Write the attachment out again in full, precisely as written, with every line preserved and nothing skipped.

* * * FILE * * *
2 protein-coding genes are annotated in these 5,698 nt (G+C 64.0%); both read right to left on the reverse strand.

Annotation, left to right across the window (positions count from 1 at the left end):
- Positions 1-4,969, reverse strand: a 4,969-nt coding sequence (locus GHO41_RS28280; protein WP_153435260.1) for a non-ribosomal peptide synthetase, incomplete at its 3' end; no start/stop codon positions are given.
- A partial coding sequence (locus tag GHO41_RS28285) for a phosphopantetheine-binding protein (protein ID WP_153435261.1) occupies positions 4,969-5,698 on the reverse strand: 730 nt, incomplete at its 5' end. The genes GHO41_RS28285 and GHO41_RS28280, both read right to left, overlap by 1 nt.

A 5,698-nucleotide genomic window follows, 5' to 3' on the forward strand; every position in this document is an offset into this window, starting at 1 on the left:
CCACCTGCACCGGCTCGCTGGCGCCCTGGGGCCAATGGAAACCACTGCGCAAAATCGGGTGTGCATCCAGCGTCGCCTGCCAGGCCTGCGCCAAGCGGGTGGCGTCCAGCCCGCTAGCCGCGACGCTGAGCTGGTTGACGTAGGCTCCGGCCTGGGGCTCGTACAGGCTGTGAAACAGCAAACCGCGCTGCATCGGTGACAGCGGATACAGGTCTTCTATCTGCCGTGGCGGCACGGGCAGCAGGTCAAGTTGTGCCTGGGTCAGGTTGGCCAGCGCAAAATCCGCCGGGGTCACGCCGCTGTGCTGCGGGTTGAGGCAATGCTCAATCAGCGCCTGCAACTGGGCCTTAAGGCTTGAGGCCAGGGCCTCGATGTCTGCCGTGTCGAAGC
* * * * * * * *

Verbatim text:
2 protein-coding genes are annotated in these 5,698 nt (G+C 64.0%); both read right to left on the reverse strand.

Annotation, left to right across the window (positions count from 1 at the left end):
- Positions 1-4,969, reverse strand: a 4,969-nt coding sequence (locus GHO41_RS28280; protein WP_153435260.1) for a non-ribosomal peptide synthetase, incomplete at its 3' end; no start/stop codon positions are given.
- A partial coding sequence (locus tag GHO41_RS28285) for a phosphopantetheine-binding protein (protein ID WP_153435261.1) occupies positions 4,969-5,698 on the reverse strand: 730 nt, incomplete at its 5' end. The genes GHO41_RS28285 and GHO41_RS28280, both read right to left, overlap by 1 nt.

A 5,698-nucleotide genomic window follows, 5' to 3' on the forward strand; every position in this document is an offset into this window, starting at 1 on the left:
CCACCTGCACCGGCTCGCTGGCGCCCTGGGGCCAATGGAAACCACTGCGCAAAATCGGGTGTGCATCCAGCGTCGCCTGCCAGGCCTGCGCCAAGCGGGTGGCGTCCAGCCCGCTAGCCGCGACGCTGAGCTGGTTGACGTAGGCTCCGGCCTGGGGCTCGTACAGGCTGTGAAACAGCAAACCGCGCTGCATCGGTGACAGCGGATACAGGTCTTCTATCTGCCGTGGCGGCACGGGCAGCAGGTCAAGTTGTGCCTGGGTCAGGTTGGCCAGCGCAAAATCCGCCGGGGTCACGCCGCTGTGCTGCGGGTTGAGGCAATGCTCAATCAGCGCCTGCAACTGGGCCTTAAGGCTTGAGGCCAGGGCCTCGATGTCTGCCGTGTCGAAGC